The Didache 14, 1 (C. 90 - 150 AD):
"Assemble on the Lord’s day, and break bread and offer the Eucharist; But first make confession of your faults, so that your sacrifice may be a pure one...For this is the offering of which the Lord has said, ‘Everywhere and always bring me a sacrifice that is undefiled, for I am a great king, says the Lord and my name is the wonder of nations’ (Malachias 1, 11,...)."
St. Clement of Rome, Letter to the Corinthians 44, 4 (C. 98 AD):
"Our sin will not be small if we eject from the episcopate those who blamelessly and holily have offered its Sacrifices. Blessed are those presbyters who have already finished their course, and who have obtained a fruitful and perfect release."
St. Ignatius of Antioch, Letter to the Smyrnaeans 7, 1 (C. 110 AD):
"They abstain from the Eucharist and from prayer, because they do not confess that the Eucharist is the Flesh of our Savior Jesus Christ, Flesh which suffered for our sins and which the Father, in His goodness, raised up again. They who deny the gift of God are perishing in their disputes."
St. Justin Martyr, First Apology 66 (C. 155 AD):
"For not as common bread nor common drink do we receive these; but since Jesus Christ our Savior was made incarnate by the word of God and had both flesh and blood for our salvation, so too, as we have been taught, the food which has been made into the Eucharist by the Eucharistic prayer set down by Him, and by the change of which our blood and flesh is nourished is both the flesh and the blood of that incarnated Jesus...The Apostles, in the Memoirs which they produced, which are called Gospels, have thus passed on that which was enjoined upon them: that Jesus took bread and, having given thanks, said, ‘Do this in remembrance of Me; this is My Body.’ And in like manner, taking the cup, and having given thanks, He said, ‘This is My Blood.’ And He imparted this to them only."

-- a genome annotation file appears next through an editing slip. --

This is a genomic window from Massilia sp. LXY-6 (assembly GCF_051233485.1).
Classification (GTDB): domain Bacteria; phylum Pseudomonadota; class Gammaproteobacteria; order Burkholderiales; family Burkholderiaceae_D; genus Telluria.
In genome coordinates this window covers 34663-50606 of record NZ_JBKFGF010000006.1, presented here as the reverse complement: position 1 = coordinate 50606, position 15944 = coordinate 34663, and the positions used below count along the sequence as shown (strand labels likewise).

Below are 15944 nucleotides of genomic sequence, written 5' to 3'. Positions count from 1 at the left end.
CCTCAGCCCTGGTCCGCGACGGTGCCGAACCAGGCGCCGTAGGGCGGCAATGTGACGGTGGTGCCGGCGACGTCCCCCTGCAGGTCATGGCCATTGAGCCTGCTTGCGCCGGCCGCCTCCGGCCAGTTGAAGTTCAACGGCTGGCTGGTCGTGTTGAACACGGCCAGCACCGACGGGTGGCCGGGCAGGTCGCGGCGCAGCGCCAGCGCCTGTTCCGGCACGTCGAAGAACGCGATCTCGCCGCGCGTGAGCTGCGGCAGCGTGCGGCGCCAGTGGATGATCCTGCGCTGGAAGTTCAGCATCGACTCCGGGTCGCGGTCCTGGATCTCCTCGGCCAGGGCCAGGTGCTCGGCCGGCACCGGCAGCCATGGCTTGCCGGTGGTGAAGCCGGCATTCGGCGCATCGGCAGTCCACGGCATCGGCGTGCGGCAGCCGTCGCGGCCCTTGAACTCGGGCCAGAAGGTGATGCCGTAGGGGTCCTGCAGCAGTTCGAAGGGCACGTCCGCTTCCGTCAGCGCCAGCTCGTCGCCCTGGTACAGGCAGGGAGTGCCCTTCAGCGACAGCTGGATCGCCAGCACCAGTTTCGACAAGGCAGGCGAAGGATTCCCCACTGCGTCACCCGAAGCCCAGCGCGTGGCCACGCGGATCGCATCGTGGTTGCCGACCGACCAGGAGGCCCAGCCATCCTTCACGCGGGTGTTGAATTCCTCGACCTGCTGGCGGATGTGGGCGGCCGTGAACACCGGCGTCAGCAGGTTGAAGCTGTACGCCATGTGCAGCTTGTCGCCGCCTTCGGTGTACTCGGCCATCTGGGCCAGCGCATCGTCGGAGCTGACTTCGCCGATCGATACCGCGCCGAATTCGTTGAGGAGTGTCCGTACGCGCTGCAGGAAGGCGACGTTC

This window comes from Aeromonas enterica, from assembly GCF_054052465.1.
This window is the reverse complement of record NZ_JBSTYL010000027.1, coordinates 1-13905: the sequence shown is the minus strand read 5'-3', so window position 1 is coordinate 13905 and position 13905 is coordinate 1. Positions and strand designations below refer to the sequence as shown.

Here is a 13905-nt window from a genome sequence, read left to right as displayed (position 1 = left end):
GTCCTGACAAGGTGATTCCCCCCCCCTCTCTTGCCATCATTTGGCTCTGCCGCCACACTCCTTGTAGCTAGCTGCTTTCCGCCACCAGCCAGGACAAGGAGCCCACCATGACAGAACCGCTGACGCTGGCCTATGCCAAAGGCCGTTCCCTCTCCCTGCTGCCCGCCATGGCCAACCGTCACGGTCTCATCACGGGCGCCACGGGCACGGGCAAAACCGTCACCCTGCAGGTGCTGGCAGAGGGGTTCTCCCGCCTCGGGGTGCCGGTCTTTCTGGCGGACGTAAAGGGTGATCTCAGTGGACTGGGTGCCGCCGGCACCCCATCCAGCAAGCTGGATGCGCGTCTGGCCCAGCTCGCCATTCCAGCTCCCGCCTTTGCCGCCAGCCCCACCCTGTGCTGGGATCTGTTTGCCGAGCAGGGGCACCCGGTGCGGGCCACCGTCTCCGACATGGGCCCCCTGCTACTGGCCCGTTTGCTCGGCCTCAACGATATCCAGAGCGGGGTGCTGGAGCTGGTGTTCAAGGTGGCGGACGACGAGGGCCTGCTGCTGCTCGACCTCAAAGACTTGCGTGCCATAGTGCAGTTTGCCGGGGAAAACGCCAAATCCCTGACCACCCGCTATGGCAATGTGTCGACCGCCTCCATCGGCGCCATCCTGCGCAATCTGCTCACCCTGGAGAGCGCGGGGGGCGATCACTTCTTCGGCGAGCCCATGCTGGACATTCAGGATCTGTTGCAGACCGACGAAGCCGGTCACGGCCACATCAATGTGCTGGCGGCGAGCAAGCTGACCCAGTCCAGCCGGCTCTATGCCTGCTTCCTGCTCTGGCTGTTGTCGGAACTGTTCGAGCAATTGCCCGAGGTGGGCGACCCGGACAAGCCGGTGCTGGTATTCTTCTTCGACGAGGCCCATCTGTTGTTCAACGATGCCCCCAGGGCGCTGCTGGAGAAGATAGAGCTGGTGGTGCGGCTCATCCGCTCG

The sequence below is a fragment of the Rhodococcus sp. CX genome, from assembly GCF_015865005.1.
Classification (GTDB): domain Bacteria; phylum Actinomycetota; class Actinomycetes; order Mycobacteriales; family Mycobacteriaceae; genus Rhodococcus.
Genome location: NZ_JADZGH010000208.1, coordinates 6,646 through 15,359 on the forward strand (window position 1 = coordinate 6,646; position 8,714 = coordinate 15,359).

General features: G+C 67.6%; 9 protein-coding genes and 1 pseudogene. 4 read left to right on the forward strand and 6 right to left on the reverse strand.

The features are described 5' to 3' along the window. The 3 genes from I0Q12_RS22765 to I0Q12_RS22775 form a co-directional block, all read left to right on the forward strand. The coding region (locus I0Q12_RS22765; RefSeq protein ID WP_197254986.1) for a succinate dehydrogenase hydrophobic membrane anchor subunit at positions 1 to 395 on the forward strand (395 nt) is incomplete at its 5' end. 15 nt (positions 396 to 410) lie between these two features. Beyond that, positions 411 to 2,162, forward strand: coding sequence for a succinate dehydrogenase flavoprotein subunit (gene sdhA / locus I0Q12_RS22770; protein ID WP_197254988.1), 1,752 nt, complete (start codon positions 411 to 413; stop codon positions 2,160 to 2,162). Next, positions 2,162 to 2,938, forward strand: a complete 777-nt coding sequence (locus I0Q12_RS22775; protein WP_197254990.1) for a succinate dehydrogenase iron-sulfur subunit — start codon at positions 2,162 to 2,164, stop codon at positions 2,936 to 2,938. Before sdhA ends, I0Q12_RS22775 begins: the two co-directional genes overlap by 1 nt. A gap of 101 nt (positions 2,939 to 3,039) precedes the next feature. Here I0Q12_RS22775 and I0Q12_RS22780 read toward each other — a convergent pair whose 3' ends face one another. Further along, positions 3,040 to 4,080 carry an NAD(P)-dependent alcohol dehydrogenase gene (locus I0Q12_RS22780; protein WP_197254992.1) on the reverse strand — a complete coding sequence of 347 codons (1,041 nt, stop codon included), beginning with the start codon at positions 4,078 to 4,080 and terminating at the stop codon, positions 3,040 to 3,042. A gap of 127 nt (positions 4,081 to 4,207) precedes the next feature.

St. Irenaeus of Lyons, Against Heresies 4, 17, 5 (C. 180 AD):
"He took that created thing, bread, and gave thanks and said, This is My Body. And the cup likewise, which is part of that creation to which we belong, He confessed to be His Blood, and taught the new oblation of the new covenant, which the Church, receiving from the Apostles, offers to God throughout the world…concerning which Malachy, among the twelve prophets thus spoke beforehand: From the rising of the sun to the going down, My name is glorified among the gentiles, and in every place incense is offered to My name and a pure sacrifice…indicating in the plainest manner that in every place sacrifice shall be offered to Him, and at that a pure one."
St. Hippolytus of Rome, Commentary on Daniel 22 (220 AD):
"For when the Gospel is preached in every place, the times being then accomplished…the abomination of desolation will be manifested, and when he (the Antichrist) comes, the sacrifice and oblation will be removed, which are now offered up to God in every place by the gentiles."
Origen, Homilies on Numbers Hom. 7, 2 (Post 244 AD):
"Formally, in an obscure way, there was manna for food; now, however, in full view, there is the true food, the flesh of the word of God, as He Himself says: ‘My flesh is truly food, and My Blood is truly drink.’"